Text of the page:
Your brand is one of the most important assets your business can have (well you would say that I hear you cry!) but seriously, it is. So it’s worth taking the time to get it right. Whether you already have a brand that you want to improve or you are just starting out here is my top tips for getting it right.
- Know your audience
Defining your target market isn’t really just a branding thing. It’s the essence of your marketing strategy. If you don’t know who you are marketing too how can you be sure your brand will attract the right customers? A brand will never really resonate with your target market if your brand values and key products/services are not working together.Carry out a simple customer profile exercise. You can find an easy to follow guide on how to do one here.By the end of the exercise you should have a clear idea of who your market is and more importantly the type of person you are targeting.If you have time and are selling in a specific area use demographic information that is available at your library (thanks to Emma Cox at Cox Consultancy for the tip!) – its completely free and will give you a really good insight into your local audience. So now’s the time to renew that old library card eh!
- What am I actually selling?
Easy right? But let’s dig a little deeper. It is surprising how many companies build their brand around their product rather than their target market. For instance many travel companies are selling family holidays, but its definitely only “Mum” they are targeting with the key messages. After all the youngest offspring definitely don’t make the final decision or have the credit card to back it up – well not in my house anyway! So in some businesses you may need to make sure your brand attracts both the end user/s and the purchaser. Not so easy now….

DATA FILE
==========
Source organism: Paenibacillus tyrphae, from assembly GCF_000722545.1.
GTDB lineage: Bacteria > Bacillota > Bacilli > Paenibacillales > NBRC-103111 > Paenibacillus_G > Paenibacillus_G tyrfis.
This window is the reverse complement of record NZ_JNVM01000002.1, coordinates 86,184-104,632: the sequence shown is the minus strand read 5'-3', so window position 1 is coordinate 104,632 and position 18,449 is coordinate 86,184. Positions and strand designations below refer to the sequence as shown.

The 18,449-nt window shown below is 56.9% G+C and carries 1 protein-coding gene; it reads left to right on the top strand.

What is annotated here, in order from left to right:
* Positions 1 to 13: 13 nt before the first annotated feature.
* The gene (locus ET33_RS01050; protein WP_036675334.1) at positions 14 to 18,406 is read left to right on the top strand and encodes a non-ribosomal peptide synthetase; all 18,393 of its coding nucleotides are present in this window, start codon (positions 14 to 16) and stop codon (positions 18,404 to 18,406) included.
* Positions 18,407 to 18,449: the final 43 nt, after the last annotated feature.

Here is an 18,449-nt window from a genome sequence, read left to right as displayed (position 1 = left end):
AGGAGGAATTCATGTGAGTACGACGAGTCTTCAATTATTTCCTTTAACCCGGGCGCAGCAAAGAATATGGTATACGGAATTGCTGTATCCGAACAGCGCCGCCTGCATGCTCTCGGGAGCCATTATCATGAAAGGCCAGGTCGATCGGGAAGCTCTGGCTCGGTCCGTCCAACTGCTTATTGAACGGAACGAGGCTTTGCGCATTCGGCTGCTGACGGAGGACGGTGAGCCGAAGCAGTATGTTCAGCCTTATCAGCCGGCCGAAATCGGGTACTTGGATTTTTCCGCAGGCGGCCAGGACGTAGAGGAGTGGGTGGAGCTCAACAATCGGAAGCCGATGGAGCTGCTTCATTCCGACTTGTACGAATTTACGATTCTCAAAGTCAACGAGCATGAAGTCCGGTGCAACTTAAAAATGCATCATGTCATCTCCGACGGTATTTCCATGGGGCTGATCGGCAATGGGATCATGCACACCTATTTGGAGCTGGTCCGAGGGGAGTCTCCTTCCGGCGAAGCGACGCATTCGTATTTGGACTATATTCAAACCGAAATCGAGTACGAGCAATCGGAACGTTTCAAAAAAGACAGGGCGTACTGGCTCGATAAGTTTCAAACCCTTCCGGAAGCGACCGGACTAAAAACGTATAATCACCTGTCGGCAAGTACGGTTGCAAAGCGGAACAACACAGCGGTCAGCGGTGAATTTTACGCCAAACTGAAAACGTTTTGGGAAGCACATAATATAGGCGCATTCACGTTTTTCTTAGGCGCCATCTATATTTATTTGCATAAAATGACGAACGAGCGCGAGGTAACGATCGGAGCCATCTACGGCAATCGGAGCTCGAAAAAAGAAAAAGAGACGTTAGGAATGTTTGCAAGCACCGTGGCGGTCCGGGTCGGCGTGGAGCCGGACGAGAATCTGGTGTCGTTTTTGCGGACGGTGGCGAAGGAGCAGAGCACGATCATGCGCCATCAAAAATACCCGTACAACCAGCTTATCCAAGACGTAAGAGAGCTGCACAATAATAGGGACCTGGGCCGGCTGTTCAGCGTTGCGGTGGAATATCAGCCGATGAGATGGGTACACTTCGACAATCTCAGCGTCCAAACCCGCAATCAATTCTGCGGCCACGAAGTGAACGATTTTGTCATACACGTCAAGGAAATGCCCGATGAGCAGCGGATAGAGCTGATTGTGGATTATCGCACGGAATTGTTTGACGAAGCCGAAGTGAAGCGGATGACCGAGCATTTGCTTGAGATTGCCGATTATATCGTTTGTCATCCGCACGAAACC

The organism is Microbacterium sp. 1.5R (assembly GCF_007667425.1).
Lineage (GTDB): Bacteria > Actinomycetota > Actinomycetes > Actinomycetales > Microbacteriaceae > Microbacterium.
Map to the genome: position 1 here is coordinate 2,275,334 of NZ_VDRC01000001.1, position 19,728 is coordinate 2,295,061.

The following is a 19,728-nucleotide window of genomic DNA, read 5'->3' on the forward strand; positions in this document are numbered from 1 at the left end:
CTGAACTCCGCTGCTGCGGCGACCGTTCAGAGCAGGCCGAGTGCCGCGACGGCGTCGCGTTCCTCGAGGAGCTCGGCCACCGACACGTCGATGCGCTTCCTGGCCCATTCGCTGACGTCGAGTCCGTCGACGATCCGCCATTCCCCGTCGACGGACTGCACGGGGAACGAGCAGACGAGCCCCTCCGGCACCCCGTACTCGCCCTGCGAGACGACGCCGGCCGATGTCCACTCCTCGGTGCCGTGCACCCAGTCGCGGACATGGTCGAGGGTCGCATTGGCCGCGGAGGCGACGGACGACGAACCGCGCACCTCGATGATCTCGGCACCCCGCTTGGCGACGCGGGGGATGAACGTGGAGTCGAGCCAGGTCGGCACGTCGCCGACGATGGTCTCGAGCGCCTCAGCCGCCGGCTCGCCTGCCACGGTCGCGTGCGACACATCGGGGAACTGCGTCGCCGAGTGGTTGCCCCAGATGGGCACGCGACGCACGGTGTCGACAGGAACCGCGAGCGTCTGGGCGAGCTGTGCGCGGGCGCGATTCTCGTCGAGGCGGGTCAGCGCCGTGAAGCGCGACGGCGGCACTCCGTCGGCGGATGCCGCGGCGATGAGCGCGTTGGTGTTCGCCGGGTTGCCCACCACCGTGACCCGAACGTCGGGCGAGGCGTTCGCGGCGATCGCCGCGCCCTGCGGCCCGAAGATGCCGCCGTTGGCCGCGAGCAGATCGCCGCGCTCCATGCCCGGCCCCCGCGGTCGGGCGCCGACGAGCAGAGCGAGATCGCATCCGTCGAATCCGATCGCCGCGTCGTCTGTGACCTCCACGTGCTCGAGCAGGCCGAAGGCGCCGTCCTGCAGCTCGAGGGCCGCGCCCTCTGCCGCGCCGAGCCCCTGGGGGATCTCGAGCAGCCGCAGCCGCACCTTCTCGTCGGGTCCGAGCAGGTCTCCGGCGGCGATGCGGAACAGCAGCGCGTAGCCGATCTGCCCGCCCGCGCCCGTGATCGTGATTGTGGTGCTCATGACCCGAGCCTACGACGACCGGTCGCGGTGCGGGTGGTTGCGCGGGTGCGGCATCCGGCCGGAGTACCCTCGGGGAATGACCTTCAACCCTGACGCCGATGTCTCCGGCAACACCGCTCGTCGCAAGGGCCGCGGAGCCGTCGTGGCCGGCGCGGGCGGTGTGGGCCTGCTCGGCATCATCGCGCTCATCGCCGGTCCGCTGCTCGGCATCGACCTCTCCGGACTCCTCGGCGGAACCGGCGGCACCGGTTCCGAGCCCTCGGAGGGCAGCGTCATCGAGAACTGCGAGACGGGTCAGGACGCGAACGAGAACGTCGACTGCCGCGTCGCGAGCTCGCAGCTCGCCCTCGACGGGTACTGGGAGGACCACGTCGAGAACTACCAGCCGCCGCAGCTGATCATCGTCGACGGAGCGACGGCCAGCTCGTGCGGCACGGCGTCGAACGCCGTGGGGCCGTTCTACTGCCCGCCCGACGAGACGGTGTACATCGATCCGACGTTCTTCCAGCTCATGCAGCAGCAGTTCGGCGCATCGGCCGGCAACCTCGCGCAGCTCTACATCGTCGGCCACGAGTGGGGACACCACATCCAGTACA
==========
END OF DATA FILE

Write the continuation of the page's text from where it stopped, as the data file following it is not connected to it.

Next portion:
- Competitor Analysis
Take a sample of different brands from companies across the pricing spectrum from Poundland to Harrods. What do they do differently? What is the same? Where do you fit?Then look at your competitors. A word of warning here. As a small business its never very helpful to get obsessed with what others are doing. It will nearly always upset your business mojo, but right at the start, and with both feet firmly on the ground, it is a handy comparison tool.What words jump out at you when you see their brand? What audience are they attracting? What are they getting right?Now most importantly, what words do you want to jump out when people see yours?
- Mood Board
Creating a brand mood board is always really helpful for designers who are taking on the challenge of building your small but mighty brand. Use online scrapbooks such as Pinterest (make sure you keep the board a secret….) or go all Blue Peter with a big piece of card, some glue, scissors and plenty of magazines.Go with your heart and put everything you want your brand to be on that board. By the end you should have a pictorial view of your emerging brand. This, alongside your customer profile, will give any designer a big head start.
Now here is the challenge. As a small business fully grown up branding budgets are pretty scarce but you should get your baby off to a good start by employing a professional designer to nurture them on their way.A decent brand (or at least one that looks professional) will immediately give off the best impression of your business and save you costly issues further down the line. It will also help you to ‘feel’ your brand and send out the correct messages to potential customers.Despite what you may have heard hiring in a professional to design a new brand doesn’t mean you can’t eat for the next six months. A brand package including logo, typeface and colour palette can start from as little as £395. Don’t believe me? Just give us a call!